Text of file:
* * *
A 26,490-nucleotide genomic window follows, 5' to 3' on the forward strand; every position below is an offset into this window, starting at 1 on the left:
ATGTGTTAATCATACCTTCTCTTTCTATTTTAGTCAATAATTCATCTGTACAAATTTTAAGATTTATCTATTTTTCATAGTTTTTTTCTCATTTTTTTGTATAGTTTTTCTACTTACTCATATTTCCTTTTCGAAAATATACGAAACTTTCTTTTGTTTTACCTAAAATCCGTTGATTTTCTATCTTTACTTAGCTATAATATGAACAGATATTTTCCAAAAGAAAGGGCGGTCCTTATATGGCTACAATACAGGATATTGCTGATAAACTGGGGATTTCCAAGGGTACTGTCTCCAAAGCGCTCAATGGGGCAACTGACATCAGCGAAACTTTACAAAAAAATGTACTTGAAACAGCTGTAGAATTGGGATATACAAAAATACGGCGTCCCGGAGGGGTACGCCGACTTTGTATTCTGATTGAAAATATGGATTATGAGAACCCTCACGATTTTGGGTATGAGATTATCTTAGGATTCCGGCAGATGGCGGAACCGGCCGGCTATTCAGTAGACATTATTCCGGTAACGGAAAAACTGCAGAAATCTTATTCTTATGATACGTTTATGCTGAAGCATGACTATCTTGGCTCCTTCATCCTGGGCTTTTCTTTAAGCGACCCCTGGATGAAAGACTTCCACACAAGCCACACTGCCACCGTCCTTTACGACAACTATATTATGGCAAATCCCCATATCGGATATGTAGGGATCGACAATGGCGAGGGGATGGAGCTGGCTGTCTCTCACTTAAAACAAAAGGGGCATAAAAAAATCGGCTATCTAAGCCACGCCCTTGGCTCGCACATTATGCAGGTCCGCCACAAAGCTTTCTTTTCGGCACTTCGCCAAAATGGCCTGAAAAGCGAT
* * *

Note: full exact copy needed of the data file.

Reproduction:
A 26,490-nucleotide genomic window follows, 5' to 3' on the forward strand; every position below is an offset into this window, starting at 1 on the left:
ATGTGTTAATCATACCTTCTCTTTCTATTTTAGTCAATAATTCATCTGTACAAATTTTAAGATTTATCTATTTTTCATAGTTTTTTTCTCATTTTTTTGTATAGTTTTTCTACTTACTCATATTTCCTTTTCGAAAATATACGAAACTTTCTTTTGTTTTACCTAAAATCCGTTGATTTTCTATCTTTACTTAGCTATAATATGAACAGATATTTTCCAAAAGAAAGGGCGGTCCTTATATGGCTACAATACAGGATATTGCTGATAAACTGGGGATTTCCAAGGGTACTGTCTCCAAAGCGCTCAATGGGGCAACTGACATCAGCGAAACTTTACAAAAAAATGTACTTGAAACAGCTGTAGAATTGGGATATACAAAAATACGGCGTCCCGGAGGGGTACGCCGACTTTGTATTCTGATTGAAAATATGGATTATGAGAACCCTCACGATTTTGGGTATGAGATTATCTTAGGATTCCGGCAGATGGCGGAACCGGCCGGCTATTCAGTAGACATTATTCCGGTAACGGAAAAACTGCAGAAATCTTATTCTTATGATACGTTTATGCTGAAGCATGACTATCTTGGCTCCTTCATCCTGGGCTTTTCTTTAAGCGACCCCTGGATGAAAGACTTCCACACAAGCCACACTGCCACCGTCCTTTACGACAACTATATTATGGCAAATCCCCATATCGGATATGTAGGGATCGACAATGGCGAGGGGATGGAGCTGGCTGTCTCTCACTTAAAACAAAAGGGGCATAAAAAAATCGGCTATCTAAGCCACGCCCTTGGCTCGCACATTATGCAGGTCCGCCACAAAGCTTTCTTTTCGGCACTTCGCCAAAATGGCCTGAAAAGCGAT